Students will learn to carry on research in the field and to present it in formats suitable for reading at conferences or for publication in professional journals. While almost every course requires students to write papers and to make an oral presentation, two courses, the proseminar at the beginning of the students’ program, and the Greek and Latin Poetry seminars at the end, focus on the various issues involved in doing research at the professional level and in thoroughly documenting it. These include ethical issues such as how to avoid plagiarism. Students in the poetry seminars present their papers in a panel at the end of the semester and many are subsequently submitted to conferences and journals. In these courses students are assessed by grades given by the instructors.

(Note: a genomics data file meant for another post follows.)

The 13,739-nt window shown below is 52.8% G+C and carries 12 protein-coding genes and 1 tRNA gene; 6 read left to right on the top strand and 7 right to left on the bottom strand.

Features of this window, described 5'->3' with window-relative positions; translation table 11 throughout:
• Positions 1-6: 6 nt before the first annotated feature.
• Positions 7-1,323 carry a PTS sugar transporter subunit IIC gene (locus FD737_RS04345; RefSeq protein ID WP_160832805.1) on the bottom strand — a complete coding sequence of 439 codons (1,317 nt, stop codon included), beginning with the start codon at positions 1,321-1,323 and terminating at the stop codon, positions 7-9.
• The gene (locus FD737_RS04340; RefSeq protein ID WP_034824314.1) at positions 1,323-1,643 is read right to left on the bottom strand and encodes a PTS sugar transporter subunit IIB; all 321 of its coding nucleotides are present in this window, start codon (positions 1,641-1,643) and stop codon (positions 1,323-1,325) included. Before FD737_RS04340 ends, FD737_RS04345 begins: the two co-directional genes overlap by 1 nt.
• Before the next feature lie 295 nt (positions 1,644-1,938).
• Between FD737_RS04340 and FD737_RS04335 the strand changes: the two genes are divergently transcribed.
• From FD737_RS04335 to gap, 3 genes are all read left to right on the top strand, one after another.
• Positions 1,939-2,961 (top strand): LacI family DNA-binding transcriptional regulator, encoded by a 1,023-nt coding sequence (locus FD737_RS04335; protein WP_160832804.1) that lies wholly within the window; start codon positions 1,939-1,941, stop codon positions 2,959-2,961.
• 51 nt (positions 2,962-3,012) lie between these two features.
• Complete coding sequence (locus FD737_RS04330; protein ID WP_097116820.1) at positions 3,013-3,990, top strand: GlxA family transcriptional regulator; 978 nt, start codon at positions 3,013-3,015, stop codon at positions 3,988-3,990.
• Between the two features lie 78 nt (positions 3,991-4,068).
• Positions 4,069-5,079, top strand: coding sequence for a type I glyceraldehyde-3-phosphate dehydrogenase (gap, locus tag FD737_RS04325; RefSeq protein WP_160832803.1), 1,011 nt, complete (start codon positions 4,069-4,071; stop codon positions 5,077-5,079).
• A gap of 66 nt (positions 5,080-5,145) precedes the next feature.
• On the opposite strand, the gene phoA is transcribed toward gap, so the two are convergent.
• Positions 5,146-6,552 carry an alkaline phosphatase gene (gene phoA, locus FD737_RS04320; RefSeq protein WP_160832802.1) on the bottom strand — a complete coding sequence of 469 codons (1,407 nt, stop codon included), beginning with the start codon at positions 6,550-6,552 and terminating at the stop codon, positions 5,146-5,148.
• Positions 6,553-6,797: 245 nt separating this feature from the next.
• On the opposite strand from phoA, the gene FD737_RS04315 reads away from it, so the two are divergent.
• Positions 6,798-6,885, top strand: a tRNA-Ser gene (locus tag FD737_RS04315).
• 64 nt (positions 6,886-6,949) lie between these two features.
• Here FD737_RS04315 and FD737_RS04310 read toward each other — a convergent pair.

Students will master techniques of communicating research to the academic community and the public by organizing a professional conference. This goal is met through an annual, international conference on a theme chosen by the students. They promulgate the call for papers, select the participants anonymously, raise the necessary funds, set up the schedule, advertise and host the conference in a professional manner.